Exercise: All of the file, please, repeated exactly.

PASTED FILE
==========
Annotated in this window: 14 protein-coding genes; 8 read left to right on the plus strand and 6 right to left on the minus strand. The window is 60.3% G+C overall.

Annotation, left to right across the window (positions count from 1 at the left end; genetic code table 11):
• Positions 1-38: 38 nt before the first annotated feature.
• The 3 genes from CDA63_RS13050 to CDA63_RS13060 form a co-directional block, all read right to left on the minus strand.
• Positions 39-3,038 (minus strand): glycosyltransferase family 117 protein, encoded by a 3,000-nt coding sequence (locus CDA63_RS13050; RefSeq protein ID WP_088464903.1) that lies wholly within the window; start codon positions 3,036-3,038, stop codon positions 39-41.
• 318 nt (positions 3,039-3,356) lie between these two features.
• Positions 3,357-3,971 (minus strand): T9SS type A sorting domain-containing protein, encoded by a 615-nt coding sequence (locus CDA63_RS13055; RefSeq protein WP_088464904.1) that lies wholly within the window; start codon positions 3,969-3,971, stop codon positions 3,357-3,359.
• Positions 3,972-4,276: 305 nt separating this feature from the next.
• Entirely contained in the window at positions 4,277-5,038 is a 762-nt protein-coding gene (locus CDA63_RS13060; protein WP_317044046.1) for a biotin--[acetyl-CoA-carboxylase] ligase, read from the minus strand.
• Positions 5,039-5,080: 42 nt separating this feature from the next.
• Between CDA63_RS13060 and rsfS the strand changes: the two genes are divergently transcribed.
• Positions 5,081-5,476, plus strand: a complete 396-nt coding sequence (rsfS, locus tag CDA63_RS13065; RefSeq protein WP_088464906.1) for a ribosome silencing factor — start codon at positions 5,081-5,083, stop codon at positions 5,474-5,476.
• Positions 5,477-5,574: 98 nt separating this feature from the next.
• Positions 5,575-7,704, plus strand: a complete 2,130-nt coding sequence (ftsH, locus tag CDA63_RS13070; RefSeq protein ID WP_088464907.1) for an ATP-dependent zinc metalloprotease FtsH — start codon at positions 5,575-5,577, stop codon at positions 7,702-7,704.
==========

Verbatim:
Annotated in this window: 14 protein-coding genes; 8 read left to right on the plus strand and 6 right to left on the minus strand. The window is 60.3% G+C overall.

Annotation, left to right across the window (positions count from 1 at the left end; genetic code table 11):
• Positions 1-38: 38 nt before the first annotated feature.
• The 3 genes from CDA63_RS13050 to CDA63_RS13060 form a co-directional block, all read right to left on the minus strand.
• Positions 39-3,038 (minus strand): glycosyltransferase family 117 protein, encoded by a 3,000-nt coding sequence (locus CDA63_RS13050; RefSeq protein ID WP_088464903.1) that lies wholly within the window; start codon positions 3,036-3,038, stop codon positions 39-41.
• 318 nt (positions 3,039-3,356) lie between these two features.
• Positions 3,357-3,971 (minus strand): T9SS type A sorting domain-containing protein, encoded by a 615-nt coding sequence (locus CDA63_RS13055; RefSeq protein WP_088464904.1) that lies wholly within the window; start codon positions 3,969-3,971, stop codon positions 3,357-3,359.
• Positions 3,972-4,276: 305 nt separating this feature from the next.
• Entirely contained in the window at positions 4,277-5,038 is a 762-nt protein-coding gene (locus CDA63_RS13060; protein WP_317044046.1) for a biotin--[acetyl-CoA-carboxylase] ligase, read from the minus strand.
• Positions 5,039-5,080: 42 nt separating this feature from the next.
• Between CDA63_RS13060 and rsfS the strand changes: the two genes are divergently transcribed.
• Positions 5,081-5,476, plus strand: a complete 396-nt coding sequence (rsfS, locus tag CDA63_RS13065; RefSeq protein WP_088464906.1) for a ribosome silencing factor — start codon at positions 5,081-5,083, stop codon at positions 5,474-5,476.
• Positions 5,477-5,574: 98 nt separating this feature from the next.
• Positions 5,575-7,704, plus strand: a complete 2,130-nt coding sequence (ftsH, locus tag CDA63_RS13070; RefSeq protein ID WP_088464907.1) for an ATP-dependent zinc metalloprotease FtsH — start codon at positions 5,575-5,577, stop codon at positions 7,702-7,704.